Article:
Bullfighting is torture, not culture
In Spain, animals are still tortured into submission for public spectacle.
Paraded before a jeering crowd, exhausted, stressed and scared, before being taunted, abused and eventually stabbed to death. This is the fate for an estimated 60,000 animals every year in festivals and arenas in Spain, including 11,000 bulls who are tortured to death in bullfighting rings.
They call it tradition. We call it animal cruelty.
The argument for cruelty to be excused due to ‘culture’ is commonly used in defence of bullfighting, but the same could be said of bear-baiting – another inhumane bloodsport which has already been successfully brought to an end in India, and which we are now working to eliminate in Pakistan as well.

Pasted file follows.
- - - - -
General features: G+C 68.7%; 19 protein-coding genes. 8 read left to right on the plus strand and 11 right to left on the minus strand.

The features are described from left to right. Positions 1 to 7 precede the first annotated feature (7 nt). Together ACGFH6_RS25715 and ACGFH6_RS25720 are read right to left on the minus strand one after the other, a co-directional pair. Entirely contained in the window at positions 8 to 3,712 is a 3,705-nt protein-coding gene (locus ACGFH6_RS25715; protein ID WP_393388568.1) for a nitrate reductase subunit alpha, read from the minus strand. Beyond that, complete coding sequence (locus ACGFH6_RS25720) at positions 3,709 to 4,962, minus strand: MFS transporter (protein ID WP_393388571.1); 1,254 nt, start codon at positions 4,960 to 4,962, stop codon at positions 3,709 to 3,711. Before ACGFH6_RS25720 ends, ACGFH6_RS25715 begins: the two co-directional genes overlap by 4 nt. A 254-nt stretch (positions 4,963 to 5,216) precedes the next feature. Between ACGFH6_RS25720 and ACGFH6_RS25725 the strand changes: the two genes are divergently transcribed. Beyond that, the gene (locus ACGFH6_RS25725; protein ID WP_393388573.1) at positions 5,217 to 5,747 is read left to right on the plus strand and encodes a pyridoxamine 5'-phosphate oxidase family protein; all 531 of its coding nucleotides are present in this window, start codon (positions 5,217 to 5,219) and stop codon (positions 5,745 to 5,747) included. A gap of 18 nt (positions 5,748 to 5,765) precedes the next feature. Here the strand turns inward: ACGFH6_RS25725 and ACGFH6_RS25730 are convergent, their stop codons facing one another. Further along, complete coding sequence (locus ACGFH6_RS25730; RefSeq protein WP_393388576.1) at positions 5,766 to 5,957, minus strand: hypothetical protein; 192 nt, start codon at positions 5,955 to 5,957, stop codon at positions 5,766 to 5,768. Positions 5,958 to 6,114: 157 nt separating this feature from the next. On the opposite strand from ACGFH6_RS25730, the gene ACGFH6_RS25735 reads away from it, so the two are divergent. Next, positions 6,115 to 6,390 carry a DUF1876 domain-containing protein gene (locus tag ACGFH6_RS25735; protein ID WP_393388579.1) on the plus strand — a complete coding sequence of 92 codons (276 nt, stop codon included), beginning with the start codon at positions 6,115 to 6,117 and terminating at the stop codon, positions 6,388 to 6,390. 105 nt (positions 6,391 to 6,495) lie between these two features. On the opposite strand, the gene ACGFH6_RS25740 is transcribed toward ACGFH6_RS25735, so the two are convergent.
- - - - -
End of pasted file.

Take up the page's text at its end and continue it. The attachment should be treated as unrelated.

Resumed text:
Our vision is a world where animal welfare matters and animal cruelty has ended. If we want to create a kinder world, these practices must be scrutinized without a rose-tinted lens of nostalgia that romanticises the suffering of animals.
When cruelty is excused because it is ‘tradition’, we must speak up for the animals and on behalf of the people who want a culture that doesn’t include cruelty to animals.
This is why we are calling on the Spanish government to make a resolution that 2016 will be the year that ends, not just bullfighting, but also all of the other fiestas and festivals where animals are treated cruelly, or terrified, taunted and tortured for a public spectacle.